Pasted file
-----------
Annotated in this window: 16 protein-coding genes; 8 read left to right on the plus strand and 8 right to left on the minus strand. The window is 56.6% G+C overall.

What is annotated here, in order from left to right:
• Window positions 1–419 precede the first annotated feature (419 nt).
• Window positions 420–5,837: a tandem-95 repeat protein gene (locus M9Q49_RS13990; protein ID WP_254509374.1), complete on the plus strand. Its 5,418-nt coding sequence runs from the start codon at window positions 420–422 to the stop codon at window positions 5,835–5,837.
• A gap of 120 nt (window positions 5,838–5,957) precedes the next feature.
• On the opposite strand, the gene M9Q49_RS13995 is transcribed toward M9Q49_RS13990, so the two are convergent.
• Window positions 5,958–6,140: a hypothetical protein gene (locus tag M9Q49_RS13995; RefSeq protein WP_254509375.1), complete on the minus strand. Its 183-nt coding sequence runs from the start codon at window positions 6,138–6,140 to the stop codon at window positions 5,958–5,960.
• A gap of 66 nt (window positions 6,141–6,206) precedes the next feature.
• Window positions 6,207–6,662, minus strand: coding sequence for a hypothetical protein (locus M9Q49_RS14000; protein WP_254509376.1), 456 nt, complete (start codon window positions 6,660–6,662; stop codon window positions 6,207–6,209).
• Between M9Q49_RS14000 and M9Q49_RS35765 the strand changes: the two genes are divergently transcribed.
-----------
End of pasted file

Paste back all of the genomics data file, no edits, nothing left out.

Annotated in this window: 16 protein-coding genes; 8 read left to right on the plus strand and 8 right to left on the minus strand. The window is 56.6% G+C overall.

What is annotated here, in order from left to right:
• Window positions 1–419 precede the first annotated feature (419 nt).
• Window positions 420–5,837: a tandem-95 repeat protein gene (locus M9Q49_RS13990; protein ID WP_254509374.1), complete on the plus strand. Its 5,418-nt coding sequence runs from the start codon at window positions 420–422 to the stop codon at window positions 5,835–5,837.
• A gap of 120 nt (window positions 5,838–5,957) precedes the next feature.
• On the opposite strand, the gene M9Q49_RS13995 is transcribed toward M9Q49_RS13990, so the two are convergent.
• Window positions 5,958–6,140: a hypothetical protein gene (locus tag M9Q49_RS13995; RefSeq protein WP_254509375.1), complete on the minus strand. Its 183-nt coding sequence runs from the start codon at window positions 6,138–6,140 to the stop codon at window positions 5,958–5,960.
• A gap of 66 nt (window positions 6,141–6,206) precedes the next feature.
• Window positions 6,207–6,662, minus strand: coding sequence for a hypothetical protein (locus M9Q49_RS14000; protein WP_254509376.1), 456 nt, complete (start codon window positions 6,660–6,662; stop codon window positions 6,207–6,209).
• Between M9Q49_RS14000 and M9Q49_RS35765 the strand changes: the two genes are divergently transcribed.